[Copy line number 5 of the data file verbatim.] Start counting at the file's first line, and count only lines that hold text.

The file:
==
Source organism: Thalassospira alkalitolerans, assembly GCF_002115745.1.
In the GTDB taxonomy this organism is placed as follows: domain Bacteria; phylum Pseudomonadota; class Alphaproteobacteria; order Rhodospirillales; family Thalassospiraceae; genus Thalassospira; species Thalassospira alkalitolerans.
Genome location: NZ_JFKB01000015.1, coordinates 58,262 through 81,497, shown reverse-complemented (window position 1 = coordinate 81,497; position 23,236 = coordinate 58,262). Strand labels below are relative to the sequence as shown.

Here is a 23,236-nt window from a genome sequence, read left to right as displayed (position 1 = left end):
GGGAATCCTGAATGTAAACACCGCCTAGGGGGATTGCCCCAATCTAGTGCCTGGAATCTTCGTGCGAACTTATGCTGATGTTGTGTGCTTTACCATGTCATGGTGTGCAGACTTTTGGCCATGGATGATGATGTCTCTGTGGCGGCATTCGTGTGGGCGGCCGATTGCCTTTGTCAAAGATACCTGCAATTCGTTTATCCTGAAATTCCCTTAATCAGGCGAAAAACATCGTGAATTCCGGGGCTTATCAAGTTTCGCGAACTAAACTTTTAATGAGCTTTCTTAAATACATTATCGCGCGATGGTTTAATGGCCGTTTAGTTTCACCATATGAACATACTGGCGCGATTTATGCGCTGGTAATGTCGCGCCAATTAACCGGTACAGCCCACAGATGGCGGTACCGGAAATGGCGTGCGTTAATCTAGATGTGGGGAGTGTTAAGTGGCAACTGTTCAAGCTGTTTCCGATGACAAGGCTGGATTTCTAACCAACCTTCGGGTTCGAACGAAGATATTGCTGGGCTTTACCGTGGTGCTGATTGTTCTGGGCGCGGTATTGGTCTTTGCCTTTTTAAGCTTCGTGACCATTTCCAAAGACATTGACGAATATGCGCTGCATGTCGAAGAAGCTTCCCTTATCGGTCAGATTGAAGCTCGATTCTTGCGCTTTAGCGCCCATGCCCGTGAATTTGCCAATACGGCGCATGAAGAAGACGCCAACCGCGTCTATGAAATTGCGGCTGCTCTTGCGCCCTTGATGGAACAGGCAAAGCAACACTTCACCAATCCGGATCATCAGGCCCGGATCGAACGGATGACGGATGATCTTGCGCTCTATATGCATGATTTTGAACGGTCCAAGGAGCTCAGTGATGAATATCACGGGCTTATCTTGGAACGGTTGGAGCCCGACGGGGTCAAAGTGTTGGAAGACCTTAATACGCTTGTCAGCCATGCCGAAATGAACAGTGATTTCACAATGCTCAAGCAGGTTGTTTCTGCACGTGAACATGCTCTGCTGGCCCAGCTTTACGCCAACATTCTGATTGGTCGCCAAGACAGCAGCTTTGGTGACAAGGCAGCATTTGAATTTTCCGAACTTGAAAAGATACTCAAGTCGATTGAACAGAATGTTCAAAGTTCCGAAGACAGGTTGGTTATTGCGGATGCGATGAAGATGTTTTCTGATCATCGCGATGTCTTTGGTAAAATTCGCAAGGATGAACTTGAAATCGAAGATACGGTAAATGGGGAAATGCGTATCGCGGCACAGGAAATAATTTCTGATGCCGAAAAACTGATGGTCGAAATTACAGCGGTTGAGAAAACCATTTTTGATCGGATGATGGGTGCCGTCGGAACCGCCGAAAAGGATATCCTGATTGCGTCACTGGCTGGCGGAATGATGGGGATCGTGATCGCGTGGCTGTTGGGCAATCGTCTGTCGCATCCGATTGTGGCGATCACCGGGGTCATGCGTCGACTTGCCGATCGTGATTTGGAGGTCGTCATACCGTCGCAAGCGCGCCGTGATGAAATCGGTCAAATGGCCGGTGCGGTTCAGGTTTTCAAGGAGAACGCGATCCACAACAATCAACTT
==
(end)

GGGAATCCTGAATGTAAACACCGCCTAGGGGGATTGCCCCAATCTAGTGCCTGGAATCTTCGTGCGAACTTATGCTGATGTTGTGTGCTTTACCATGTCATGGTGTGCAGACTTTTGGCCATGGATGATGATGTCTCTGTGGCGGCATTCGTGTGGGCGGCCGATTGCCTTTGTCAAAGATACCTGCAATTCGTTTATCCTGAAATTCCCTTAATCAGGCGAAAAACATCGTGAATTCCGGGGCTTATCAAGTTTCGCGAACTAAACTTTTAATGAGCTTTCTTAAATACATTATCGCGCGATGGTTTAATGGCCGTTTAGTTTCACCATATGAACATACTGGCGCGATTTATGCGCTGGTAATGTCGCGCCAATTAACCGGTACAGCCCACAGATGGCGGTACCGGAAATGGCGTGCGTTAATCTAGATGTGGGGAGTGTTAAGTGGCAACTGTTCAAGCTGTTTCCGATGACAAGGCTGGATTTCTAACCAACCTTCGGGTTCGAACGAAGATATTGCTGGGCTTTACCGTGGTGCTGATTGTTCTGGGCGCGGTATTGGTCTTTGCCTTTTTAAGCTTCGTGACCATTTCCAAAGACATTGACGAATATGCGCTGCATGTCGAAGAAGCTTCCCTTATCGGTCAGATTGAAGCTCGATTCTTGCGCTTTAGCGCCCATGCCCGTGAATTTGCCAATACGGCGCATGAAGAAGACGCCAACCGCGTCTATGAAATTGCGGCTGCTCTTGCGCCCTTGATGGAACAGGCAAAGCAACACTTCACCAATCCGGATCATCAGGCCCGGATCGAACGGATGACGGATGATCTTGCGCTCTATATGCATGATTTTGAACGGTCCAAGGAGCTCAGTGATGAATATCACGGGCTTATCTTGGAACGGTTGGAGCCCGACGGGGTCAAAGTGTTGGAAGACCTTAATACGCTTGTCAGCCATGCCGAAATGAACAGTGATTTCACAATGCTCAAGCAGGTTGTTTCTGCACGTGAACATGCTCTGCTGGCCCAGCTTTACGCCAACATTCTGATTGGTCGCCAAGACAGCAGCTTTGGTGACAAGGCAGCATTTGAATTTTCCGAACTTGAAAAGATACTCAAGTCGATTGAACAGAATGTTCAAAGTTCCGAAGACAGGTTGGTTATTGCGGATGCGATGAAGATGTTTTCTGATCATCGCGATGTCTTTGGTAAAATTCGCAAGGATGAACTTGAAATCGAAGATACGGTAAATGGGGAAATGCGTATCGCGGCACAGGAAATAATTTCTGATGCCGAAAAACTGATGGTCGAAATTACAGCGGTTGAGAAAACCATTTTTGATCGGATGATGGGTGCCGTCGGAACCGCCGAAAAGGATATCCTGATTGCGTCACTGGCTGGCGGAATGATGGGGATCGTGATCGCGTGGCTGTTGGGCAATCGTCTGTCGCATCCGATTGTGGCGATCACCGGGGTCATGCGTCGACTTGCCGATCGTGATTTGGAGGTCGTCATACCGTCGCAAGCGCGCCGTGATGAAATCGGTCAAATGGCCGGTGCGGTTCAGGTTTTCAAGGAGAACGCGATCCACAACAATCAACTT